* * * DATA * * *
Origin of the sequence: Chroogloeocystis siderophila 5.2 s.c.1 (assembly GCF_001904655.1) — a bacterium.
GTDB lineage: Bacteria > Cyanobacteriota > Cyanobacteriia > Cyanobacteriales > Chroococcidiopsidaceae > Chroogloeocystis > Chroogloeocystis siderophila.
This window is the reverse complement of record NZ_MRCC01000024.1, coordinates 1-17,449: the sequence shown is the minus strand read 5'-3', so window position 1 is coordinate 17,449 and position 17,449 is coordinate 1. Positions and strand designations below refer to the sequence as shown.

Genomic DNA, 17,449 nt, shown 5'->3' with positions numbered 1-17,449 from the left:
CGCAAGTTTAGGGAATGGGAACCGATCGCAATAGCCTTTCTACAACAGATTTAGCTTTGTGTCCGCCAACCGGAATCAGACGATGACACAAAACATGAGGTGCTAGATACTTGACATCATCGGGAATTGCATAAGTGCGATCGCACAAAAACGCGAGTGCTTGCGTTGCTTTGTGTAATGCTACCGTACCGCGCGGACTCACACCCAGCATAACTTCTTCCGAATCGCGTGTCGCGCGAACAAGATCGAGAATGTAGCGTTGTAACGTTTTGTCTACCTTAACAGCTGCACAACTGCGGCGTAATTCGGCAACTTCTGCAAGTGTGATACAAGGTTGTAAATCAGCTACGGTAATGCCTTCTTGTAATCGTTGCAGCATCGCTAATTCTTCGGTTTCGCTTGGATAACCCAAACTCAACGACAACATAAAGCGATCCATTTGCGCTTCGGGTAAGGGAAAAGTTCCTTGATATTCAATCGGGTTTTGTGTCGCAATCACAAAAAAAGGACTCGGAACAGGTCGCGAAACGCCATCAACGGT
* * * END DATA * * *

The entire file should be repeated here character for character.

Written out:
Origin of the sequence: Chroogloeocystis siderophila 5.2 s.c.1 (assembly GCF_001904655.1) — a bacterium.
GTDB lineage: Bacteria > Cyanobacteriota > Cyanobacteriia > Cyanobacteriales > Chroococcidiopsidaceae > Chroogloeocystis > Chroogloeocystis siderophila.
This window is the reverse complement of record NZ_MRCC01000024.1, coordinates 1-17,449: the sequence shown is the minus strand read 5'-3', so window position 1 is coordinate 17,449 and position 17,449 is coordinate 1. Positions and strand designations below refer to the sequence as shown.

Genomic DNA, 17,449 nt, shown 5'->3' with positions numbered 1-17,449 from the left:
CGCAAGTTTAGGGAATGGGAACCGATCGCAATAGCCTTTCTACAACAGATTTAGCTTTGTGTCCGCCAACCGGAATCAGACGATGACACAAAACATGAGGTGCTAGATACTTGACATCATCGGGAATTGCATAAGTGCGATCGCACAAAAACGCGAGTGCTTGCGTTGCTTTGTGTAATGCTACCGTACCGCGCGGACTCACACCCAGCATAACTTCTTCCGAATCGCGTGTCGCGCGAACAAGATCGAGAATGTAGCGTTGTAACGTTTTGTCTACCTTAACAGCTGCACAACTGCGGCGTAATTCGGCAACTTCTGCAAGTGTGATACAAGGTTGTAAATCAGCTACGGTAATGCCTTCTTGTAATCGTTGCAGCATCGCTAATTCTTCGGTTTCGCTTGGATAACCCAAACTCAACGACAACATAAAGCGATCCATTTGCGCTTCGGGTAAGGGAAAAGTTCCTTGATATTCAATCGGGTTTTGTGTCGCAATCACAAAAAAAGGACTCGGAACAGGTCGCGAAACGCCATCAACGGT